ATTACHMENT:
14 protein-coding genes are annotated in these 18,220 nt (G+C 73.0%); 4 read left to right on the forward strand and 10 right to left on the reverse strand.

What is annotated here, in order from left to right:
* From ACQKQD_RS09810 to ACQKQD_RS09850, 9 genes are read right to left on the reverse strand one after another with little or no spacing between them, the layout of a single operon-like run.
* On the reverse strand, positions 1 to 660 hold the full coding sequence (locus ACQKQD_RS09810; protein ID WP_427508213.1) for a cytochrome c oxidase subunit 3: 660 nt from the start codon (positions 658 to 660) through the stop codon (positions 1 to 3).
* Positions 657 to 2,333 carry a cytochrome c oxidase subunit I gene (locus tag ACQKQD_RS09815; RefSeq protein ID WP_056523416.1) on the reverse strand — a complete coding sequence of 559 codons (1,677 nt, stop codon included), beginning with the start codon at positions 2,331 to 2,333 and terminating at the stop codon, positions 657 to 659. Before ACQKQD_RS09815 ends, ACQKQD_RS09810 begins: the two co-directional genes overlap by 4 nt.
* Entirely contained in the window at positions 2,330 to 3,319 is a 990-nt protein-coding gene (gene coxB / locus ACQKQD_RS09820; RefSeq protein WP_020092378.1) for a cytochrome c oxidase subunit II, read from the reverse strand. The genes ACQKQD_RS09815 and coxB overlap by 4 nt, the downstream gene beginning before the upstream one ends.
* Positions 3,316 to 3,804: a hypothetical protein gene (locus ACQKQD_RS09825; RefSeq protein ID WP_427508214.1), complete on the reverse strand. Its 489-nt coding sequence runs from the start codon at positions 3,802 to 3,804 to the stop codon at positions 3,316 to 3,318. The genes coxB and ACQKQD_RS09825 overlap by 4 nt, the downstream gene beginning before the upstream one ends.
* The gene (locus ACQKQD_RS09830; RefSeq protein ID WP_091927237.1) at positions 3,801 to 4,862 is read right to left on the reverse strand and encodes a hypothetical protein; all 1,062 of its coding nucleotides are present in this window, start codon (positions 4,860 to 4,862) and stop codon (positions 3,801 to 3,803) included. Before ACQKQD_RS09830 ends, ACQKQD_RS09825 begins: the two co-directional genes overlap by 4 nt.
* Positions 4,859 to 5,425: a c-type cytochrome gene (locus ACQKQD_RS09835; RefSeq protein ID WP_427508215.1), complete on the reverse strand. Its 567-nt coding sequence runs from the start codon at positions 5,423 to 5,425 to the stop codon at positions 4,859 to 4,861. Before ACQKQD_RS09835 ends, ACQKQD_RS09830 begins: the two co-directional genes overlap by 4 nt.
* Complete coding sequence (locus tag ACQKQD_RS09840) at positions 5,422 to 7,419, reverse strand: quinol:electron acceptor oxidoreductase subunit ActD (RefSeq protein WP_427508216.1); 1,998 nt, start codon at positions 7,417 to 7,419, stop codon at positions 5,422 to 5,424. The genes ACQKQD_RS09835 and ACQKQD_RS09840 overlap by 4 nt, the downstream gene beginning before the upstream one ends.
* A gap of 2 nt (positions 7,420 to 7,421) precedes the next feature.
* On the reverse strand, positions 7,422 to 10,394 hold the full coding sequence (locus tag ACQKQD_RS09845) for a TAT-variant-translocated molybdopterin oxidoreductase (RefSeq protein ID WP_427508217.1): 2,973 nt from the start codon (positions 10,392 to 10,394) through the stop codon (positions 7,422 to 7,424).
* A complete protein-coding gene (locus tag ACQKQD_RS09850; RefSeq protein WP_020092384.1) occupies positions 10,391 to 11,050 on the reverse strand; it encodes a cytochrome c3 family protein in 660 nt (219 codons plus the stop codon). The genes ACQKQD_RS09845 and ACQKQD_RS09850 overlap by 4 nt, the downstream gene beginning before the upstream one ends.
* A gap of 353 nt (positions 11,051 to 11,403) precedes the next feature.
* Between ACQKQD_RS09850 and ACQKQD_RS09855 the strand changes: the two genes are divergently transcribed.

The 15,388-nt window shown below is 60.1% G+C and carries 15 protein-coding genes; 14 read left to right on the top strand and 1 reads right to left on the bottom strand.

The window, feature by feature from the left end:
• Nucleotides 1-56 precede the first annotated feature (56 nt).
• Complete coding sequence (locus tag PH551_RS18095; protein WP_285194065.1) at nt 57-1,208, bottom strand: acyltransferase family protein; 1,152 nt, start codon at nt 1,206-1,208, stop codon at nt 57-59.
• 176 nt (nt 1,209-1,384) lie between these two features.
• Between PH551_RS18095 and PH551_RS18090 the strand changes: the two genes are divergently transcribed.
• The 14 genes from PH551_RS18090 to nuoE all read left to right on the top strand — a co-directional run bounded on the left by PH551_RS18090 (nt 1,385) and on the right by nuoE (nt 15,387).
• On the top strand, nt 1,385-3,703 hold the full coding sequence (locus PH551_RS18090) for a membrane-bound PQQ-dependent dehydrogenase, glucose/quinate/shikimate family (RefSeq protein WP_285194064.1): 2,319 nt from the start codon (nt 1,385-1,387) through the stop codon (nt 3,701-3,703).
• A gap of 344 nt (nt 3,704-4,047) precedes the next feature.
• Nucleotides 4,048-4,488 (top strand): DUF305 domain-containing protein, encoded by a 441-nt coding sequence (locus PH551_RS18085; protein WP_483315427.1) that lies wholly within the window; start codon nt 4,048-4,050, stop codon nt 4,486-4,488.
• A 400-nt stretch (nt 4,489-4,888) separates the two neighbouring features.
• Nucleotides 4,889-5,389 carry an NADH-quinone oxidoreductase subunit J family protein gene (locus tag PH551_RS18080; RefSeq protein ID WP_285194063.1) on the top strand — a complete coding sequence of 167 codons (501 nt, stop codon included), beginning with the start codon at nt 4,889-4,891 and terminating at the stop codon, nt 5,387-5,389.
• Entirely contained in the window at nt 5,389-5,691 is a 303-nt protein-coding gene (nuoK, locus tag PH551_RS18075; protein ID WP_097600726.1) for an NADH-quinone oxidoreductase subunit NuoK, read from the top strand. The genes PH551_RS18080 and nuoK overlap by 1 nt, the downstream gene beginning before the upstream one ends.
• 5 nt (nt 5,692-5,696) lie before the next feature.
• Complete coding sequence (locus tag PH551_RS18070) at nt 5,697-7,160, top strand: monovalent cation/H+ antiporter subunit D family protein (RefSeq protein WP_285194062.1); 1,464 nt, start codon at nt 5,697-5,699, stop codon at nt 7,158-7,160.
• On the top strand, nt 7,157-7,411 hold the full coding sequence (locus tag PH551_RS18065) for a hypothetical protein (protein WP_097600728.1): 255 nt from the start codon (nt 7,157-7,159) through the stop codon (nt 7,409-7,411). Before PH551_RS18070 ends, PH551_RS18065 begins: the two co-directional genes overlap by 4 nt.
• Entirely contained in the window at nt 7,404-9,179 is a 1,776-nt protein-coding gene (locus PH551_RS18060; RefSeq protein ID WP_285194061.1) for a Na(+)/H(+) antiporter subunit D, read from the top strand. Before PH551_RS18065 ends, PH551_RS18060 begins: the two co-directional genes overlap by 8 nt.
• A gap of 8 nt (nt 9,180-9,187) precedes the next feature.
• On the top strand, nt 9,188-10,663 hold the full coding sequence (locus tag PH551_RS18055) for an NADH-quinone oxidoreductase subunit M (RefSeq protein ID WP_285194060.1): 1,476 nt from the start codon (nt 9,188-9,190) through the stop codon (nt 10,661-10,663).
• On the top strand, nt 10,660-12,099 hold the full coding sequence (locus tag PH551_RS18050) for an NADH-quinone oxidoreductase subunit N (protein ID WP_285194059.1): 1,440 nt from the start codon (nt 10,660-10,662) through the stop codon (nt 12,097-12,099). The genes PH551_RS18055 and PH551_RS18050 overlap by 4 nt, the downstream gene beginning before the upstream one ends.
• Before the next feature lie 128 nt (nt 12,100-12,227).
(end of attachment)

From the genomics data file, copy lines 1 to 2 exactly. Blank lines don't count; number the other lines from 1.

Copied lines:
14 protein-coding genes are annotated in these 18,220 nt (G+C 73.0%); 4 read left to right on the forward strand and 10 right to left on the reverse strand.

What is annotated here, in order from left to right: